Mohammad Roohitavaf Mohammad Roohitavaf - 3 months ago 10
Java Question

Can we use Synchronized for each entry instead of ConcurrentHashMap?

This is the problem: we want a hash table whose entries are thread-safe.

Suppose I have a hash table of

<String, Long>
, and I want to increase the value of one of the entries thread safely: is the following OK?:

HashMap<String , Long> hashTable = new HashMap<String, Long>();

Then whenever I want to increase an entry:

Synchronized (hashTable.get("key"))
Long value = hashTable.get("key");
hashTable.put("key", value);

I think it is better than ConcurrentHashMap, as it locks just one entry, unlike ConcurrentHashMap which uses buckets, and lock a group of entries together.

More importantly, I don't know how to increment it using COncurrenHashMap safely. For example I think the following code is not correct:

ConcurrentHashMap<String , Long> hashTable = new ConcurrentHashMap<String, Long>();

Long value = hashTable.get("key");
hashTable.put("key", value);

I think it is not correct, because two threads can read the key one after another, and write one after another and end up in a wrong value.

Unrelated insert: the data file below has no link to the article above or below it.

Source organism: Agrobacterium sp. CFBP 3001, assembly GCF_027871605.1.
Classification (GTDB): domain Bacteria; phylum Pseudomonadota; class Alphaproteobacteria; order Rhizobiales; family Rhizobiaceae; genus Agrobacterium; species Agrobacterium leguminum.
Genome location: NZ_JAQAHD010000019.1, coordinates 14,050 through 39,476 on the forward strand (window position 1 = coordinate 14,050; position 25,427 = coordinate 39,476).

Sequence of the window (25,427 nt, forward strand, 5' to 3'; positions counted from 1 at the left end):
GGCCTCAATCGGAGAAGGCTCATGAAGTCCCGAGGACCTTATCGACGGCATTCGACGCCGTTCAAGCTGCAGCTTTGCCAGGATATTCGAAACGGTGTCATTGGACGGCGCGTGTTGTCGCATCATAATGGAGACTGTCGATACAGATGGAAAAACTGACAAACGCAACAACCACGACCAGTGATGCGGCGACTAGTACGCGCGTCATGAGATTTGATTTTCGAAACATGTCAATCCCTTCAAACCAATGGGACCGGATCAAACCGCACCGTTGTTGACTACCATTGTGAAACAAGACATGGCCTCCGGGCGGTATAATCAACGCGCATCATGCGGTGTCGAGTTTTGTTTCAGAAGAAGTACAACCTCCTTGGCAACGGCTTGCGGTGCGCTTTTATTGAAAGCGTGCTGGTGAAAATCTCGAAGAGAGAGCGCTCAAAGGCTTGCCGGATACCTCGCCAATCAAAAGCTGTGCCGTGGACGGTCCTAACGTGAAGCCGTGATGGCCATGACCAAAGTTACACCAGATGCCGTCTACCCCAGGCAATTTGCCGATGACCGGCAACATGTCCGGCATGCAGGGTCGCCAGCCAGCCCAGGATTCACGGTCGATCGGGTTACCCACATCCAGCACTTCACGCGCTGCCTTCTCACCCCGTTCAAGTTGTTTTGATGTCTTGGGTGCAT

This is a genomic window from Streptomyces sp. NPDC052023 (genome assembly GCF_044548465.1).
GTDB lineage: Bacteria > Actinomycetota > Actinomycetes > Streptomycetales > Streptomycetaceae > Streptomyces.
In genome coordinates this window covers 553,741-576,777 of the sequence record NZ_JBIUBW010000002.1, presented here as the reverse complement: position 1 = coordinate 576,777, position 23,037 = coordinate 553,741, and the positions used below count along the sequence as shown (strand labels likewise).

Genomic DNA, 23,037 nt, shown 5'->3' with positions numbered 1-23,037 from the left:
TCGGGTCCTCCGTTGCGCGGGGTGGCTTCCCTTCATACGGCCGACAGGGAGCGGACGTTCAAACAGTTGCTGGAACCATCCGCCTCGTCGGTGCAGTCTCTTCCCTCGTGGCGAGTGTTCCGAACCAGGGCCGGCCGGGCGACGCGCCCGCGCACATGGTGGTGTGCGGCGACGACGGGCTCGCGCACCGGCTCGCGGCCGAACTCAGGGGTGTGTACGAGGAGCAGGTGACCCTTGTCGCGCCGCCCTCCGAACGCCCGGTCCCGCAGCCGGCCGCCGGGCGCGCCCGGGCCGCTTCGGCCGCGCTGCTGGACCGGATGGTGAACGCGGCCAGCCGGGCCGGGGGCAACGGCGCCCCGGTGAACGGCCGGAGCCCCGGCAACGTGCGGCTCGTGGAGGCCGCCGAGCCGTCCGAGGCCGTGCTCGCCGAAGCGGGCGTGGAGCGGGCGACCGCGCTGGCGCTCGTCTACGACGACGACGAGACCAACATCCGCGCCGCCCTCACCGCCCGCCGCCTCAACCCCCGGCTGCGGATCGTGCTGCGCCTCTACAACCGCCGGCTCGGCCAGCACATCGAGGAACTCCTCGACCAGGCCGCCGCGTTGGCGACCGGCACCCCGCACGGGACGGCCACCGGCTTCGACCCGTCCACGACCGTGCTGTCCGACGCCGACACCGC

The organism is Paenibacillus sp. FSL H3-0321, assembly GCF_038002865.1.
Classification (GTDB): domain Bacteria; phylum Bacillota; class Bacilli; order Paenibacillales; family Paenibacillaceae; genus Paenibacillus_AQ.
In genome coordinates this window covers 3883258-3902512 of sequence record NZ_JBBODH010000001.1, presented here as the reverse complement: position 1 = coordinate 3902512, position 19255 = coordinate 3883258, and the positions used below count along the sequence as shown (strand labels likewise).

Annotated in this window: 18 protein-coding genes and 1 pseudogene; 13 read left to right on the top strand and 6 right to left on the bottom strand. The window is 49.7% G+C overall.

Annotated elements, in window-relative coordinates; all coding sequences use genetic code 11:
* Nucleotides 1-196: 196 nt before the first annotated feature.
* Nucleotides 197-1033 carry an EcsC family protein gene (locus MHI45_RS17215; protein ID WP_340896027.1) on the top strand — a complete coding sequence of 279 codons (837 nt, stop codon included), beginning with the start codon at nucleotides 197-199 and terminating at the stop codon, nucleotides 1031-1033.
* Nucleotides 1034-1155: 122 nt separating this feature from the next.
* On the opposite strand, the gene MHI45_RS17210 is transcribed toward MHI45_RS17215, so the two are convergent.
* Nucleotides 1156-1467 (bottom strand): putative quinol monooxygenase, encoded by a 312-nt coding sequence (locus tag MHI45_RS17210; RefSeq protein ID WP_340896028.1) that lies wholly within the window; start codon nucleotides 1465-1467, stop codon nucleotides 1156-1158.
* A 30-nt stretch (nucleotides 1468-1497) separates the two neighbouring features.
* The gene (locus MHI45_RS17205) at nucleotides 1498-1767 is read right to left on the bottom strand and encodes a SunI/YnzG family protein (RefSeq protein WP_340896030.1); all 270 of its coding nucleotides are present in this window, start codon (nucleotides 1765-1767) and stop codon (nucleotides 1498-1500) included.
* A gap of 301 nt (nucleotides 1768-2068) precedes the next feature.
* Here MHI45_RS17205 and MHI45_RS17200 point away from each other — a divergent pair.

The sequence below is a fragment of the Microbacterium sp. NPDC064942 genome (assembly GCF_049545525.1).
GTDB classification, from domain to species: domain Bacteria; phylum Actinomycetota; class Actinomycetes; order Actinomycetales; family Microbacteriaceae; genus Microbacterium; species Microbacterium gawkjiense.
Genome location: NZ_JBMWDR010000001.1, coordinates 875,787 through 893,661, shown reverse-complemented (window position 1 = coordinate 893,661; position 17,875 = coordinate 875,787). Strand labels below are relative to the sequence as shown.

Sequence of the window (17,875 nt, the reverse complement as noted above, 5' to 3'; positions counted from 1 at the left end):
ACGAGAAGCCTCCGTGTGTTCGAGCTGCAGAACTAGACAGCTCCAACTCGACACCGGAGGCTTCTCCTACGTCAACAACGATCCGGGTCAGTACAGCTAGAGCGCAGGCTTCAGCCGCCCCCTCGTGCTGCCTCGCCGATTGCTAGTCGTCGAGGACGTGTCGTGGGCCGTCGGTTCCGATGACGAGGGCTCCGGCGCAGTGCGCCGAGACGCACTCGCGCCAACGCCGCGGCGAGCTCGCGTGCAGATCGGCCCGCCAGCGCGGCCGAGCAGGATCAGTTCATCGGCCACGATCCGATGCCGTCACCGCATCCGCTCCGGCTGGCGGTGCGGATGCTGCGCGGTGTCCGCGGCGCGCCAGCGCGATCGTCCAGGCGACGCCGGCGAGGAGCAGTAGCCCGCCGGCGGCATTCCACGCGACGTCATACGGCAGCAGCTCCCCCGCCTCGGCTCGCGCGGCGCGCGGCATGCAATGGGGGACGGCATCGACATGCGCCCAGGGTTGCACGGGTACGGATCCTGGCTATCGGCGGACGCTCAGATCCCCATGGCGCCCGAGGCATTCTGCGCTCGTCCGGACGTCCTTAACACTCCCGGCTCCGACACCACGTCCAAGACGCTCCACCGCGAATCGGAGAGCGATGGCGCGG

What do you think guys?


Your proposed approach is not thread-safe because the initial hashTable.get() operation -- by which you obtain the object on which you intend to synchronize -- is not itself synchronized relative to other threads put()ing a value associated with the same key. Moreover, your code does not account for the possibility of new values being added to the map or keys being removed from the map (so-called "structural modifications"). If ever that can happen, regardless of key, then those actions have to be synchronized with respect to all other accesses to the map.

You are right, however, that ConcurrentHashMap does not solve these problems either. It is thread-safe with respect to the individual operations it provides, which include some that Map itself does not define, but series of operations that must be performed as an uninterrupted unit still need to be protected by synchronization.

I suggest a slightly different approach: use a ConcurrentHashMap with AtomicLong, which is mutable, as your value type instead of Long:

ConcurrentHashMap<String, AtomicLong> map;

Then, to update the value for a key, even if you're not confident that the key already has an entry in the map, you do this:

AtomicLong value = map.putIfAbsent(key, new AtomicLong(0));
long updatedValue = value.incrementAndGet();

The putIfAbsent() ensures that value objects are not clobbered by conflicting put operations. The use of AtomicLong avoids the need for multiple operations to be jointly synchronized, because only one map access is needed -- the value retrieved is shared by all threads accessing it, and can itself be atomically updated without further accessing the map.

If you can be certain that the map already has a mapping for the given key, then you can simply do this:

AtomicLong value = map.get(key);
long updatedValue = value.incrementAndGet();

One way or the other, I think this is about the best you can do for the operations you describe and imply.